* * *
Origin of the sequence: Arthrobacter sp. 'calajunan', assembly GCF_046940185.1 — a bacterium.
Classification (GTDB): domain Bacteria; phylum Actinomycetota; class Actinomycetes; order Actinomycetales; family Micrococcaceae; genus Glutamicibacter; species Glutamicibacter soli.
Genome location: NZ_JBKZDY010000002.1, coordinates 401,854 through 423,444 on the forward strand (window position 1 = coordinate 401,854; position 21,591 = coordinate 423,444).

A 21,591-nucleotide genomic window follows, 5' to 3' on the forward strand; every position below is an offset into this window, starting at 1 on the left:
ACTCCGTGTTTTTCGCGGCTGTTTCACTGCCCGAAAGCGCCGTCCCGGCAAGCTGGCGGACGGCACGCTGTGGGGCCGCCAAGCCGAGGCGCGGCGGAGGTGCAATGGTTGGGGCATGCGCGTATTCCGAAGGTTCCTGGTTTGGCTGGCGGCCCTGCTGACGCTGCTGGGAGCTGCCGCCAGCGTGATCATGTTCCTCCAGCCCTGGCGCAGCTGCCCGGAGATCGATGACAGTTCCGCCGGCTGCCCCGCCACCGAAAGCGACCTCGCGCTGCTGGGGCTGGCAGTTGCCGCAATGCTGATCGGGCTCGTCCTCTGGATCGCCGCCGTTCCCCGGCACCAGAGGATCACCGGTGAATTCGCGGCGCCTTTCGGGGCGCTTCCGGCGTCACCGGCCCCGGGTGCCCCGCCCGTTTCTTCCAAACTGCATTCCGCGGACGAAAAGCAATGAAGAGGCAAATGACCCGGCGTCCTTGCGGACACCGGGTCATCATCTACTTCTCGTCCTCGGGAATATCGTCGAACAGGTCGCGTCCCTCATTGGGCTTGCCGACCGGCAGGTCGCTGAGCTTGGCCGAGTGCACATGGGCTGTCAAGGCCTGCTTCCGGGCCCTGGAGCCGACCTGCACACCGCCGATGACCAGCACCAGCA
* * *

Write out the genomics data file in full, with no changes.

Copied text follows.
Origin of the sequence: Arthrobacter sp. 'calajunan', assembly GCF_046940185.1 — a bacterium.
Classification (GTDB): domain Bacteria; phylum Actinomycetota; class Actinomycetes; order Actinomycetales; family Micrococcaceae; genus Glutamicibacter; species Glutamicibacter soli.
Genome location: NZ_JBKZDY010000002.1, coordinates 401,854 through 423,444 on the forward strand (window position 1 = coordinate 401,854; position 21,591 = coordinate 423,444).

A 21,591-nucleotide genomic window follows, 5' to 3' on the forward strand; every position below is an offset into this window, starting at 1 on the left:
ACTCCGTGTTTTTCGCGGCTGTTTCACTGCCCGAAAGCGCCGTCCCGGCAAGCTGGCGGACGGCACGCTGTGGGGCCGCCAAGCCGAGGCGCGGCGGAGGTGCAATGGTTGGGGCATGCGCGTATTCCGAAGGTTCCTGGTTTGGCTGGCGGCCCTGCTGACGCTGCTGGGAGCTGCCGCCAGCGTGATCATGTTCCTCCAGCCCTGGCGCAGCTGCCCGGAGATCGATGACAGTTCCGCCGGCTGCCCCGCCACCGAAAGCGACCTCGCGCTGCTGGGGCTGGCAGTTGCCGCAATGCTGATCGGGCTCGTCCTCTGGATCGCCGCCGTTCCCCGGCACCAGAGGATCACCGGTGAATTCGCGGCGCCTTTCGGGGCGCTTCCGGCGTCACCGGCCCCGGGTGCCCCGCCCGTTTCTTCCAAACTGCATTCCGCGGACGAAAAGCAATGAAGAGGCAAATGACCCGGCGTCCTTGCGGACACCGGGTCATCATCTACTTCTCGTCCTCGGGAATATCGTCGAACAGGTCGCGTCCCTCATTGGGCTTGCCGACCGGCAGGTCGCTGAGCTTGGCCGAGTGCACATGGGCTGTCAAGGCCTGCTTCCGGGCCCTGGAGCCGACCTGCACACCGCCGATGACCAGCACCAGCA